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Please use this identifier to cite or link to this item: http://hdl.handle.net/1942/8945

Title: A possible role of the tubuloglomerular feedback mechanism in ischemic or hypoxic injury studied in the isolated rabbit kidney perfused with autologous blood
Authors: Toelsie, Jerry
Advisors: Steels, Paul
Issue Date: 2004
Publisher: UHasselt Diepenbeek
Abstract: Since functional and morphological damage after ischemic or hypoxic injury in the isolated perfused rabbit kidney is unknown, the present study starts to examine kidney function and morphology after ischemia and hypoxia. Subsequently, the study focuses on the question whether TGF is involved in the deterioration of the kidney function after exposure to hypoxia. Therefore it was aimed to inhibit TGF at three different levels: 1. Inhibition of the sensor of the TGF. This might be achieved with furosemide via inhibition of the transport at the macula densa cells, the initial step of the TGF. 2. A rightward resetting of the TGF via induction of a modulator, nitric oxide, of the TGF mechanism. This is aimed via addition of L-arginine. 3. Inhibition of adenosine, the suggested mediator of the TGF mechanism. This is pursued via a selective inhibition of the A1 and the A2 adenosine receptor. According to the introduction, adenosine and NO might also be involved in the protection against ischemia, elicited by IPC. Therefore the possible protective effects of IPC and AP against ischemia are examined in the isolated perfused kidney. It would be relevant for the understanding of the pathophysiological mechanism if the question could be answered whether IPC alters the sensitivity of the TGF. Model As discussed previously, systemic influences may affect the pathophysiology of acute renal failure. In order to study the intrinsic functional changes of the kidney itself, the isolated kidney preparation is used to exclude systemic effects. Since perfusion in the presence of erythrocyte prevents injury to the mTAL and reduces the FE Na+ , the isolated rabbit kidney perfused with autologous blood is used as a model to study the pathophysiology of acute renal failure in the present study. This model was functionally characterized in control conditions and it was shown that this preparation did not deteriorate before two hours of blood perfusion.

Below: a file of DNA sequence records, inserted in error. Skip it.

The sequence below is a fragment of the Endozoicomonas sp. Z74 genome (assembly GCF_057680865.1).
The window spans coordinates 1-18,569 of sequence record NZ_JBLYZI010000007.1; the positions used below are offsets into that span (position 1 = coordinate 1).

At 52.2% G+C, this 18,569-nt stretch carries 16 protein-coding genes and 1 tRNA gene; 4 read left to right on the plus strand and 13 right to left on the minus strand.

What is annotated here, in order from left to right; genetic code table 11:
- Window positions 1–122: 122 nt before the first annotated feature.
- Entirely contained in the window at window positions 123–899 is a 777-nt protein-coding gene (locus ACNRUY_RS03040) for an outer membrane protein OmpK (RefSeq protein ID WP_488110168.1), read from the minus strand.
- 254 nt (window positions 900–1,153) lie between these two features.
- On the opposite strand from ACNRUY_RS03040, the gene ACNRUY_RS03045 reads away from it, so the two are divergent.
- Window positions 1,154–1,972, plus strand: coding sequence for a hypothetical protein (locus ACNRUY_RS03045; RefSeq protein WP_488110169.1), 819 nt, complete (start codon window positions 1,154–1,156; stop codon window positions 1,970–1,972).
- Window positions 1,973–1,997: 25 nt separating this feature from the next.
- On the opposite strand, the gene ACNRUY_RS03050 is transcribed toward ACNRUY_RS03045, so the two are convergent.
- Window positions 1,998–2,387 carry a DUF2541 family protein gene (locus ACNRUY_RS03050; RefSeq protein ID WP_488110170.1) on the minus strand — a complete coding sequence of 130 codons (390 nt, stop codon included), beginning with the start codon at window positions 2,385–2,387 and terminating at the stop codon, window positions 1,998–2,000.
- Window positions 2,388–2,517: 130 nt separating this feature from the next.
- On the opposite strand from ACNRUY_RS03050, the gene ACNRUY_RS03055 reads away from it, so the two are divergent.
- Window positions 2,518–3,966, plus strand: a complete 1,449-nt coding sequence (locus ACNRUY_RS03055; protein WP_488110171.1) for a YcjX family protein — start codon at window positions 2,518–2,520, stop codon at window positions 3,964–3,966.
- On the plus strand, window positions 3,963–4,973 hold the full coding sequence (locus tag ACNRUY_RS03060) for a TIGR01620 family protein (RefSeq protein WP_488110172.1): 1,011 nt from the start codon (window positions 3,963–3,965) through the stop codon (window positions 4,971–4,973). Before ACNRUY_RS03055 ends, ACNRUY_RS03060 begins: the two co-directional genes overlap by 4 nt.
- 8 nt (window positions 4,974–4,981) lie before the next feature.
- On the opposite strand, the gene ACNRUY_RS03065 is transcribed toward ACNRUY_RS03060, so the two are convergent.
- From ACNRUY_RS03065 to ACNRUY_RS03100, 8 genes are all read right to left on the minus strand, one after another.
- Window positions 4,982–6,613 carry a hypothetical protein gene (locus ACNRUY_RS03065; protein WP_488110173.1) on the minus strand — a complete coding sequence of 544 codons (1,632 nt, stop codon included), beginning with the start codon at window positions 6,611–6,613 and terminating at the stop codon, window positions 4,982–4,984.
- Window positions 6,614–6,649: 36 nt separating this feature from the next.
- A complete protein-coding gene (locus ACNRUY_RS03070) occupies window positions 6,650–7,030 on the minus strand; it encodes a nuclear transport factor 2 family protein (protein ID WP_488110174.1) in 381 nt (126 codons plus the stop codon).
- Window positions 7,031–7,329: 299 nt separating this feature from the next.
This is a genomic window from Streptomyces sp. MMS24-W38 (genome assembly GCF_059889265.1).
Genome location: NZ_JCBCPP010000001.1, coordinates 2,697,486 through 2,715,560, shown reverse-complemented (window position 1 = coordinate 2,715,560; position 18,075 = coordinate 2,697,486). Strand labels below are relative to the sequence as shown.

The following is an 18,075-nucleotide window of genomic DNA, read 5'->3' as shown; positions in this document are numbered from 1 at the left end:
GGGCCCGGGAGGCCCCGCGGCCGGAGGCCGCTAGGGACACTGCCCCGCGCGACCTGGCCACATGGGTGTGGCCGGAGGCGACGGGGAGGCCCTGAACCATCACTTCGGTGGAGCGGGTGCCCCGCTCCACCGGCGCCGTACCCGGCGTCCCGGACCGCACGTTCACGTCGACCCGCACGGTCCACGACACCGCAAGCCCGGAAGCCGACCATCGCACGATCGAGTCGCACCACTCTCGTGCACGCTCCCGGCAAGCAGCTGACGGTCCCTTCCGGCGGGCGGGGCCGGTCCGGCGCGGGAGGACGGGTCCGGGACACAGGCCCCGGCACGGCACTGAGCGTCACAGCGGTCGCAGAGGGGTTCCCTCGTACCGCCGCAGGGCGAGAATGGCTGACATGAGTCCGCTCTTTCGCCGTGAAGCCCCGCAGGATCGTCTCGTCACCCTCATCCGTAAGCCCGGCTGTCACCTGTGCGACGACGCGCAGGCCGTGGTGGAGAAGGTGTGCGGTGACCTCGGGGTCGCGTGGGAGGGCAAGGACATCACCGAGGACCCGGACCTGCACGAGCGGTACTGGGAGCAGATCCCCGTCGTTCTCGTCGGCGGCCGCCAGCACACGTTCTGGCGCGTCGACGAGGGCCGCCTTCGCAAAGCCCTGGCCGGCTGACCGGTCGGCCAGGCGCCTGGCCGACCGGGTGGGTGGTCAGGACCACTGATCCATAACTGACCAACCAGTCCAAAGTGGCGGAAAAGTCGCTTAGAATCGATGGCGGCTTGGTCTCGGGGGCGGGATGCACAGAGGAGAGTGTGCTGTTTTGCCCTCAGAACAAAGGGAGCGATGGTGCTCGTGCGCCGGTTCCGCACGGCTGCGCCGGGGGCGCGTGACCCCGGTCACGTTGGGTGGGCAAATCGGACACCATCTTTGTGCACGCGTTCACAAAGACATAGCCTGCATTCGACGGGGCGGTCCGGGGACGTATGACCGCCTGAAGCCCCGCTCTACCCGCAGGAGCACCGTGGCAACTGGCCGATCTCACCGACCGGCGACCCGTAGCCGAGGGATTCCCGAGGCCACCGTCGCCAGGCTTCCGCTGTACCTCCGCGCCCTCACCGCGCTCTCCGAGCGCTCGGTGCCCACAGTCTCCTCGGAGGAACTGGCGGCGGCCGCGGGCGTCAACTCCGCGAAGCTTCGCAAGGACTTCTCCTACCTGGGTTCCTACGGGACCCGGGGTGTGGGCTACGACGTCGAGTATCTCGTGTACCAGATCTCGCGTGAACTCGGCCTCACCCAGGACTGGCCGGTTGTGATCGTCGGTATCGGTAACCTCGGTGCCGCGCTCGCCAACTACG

URI: http://hdl.handle.net/1942/8945
Category: T1
Type: Theses and Dissertations
Appears in Collections: PhD theses
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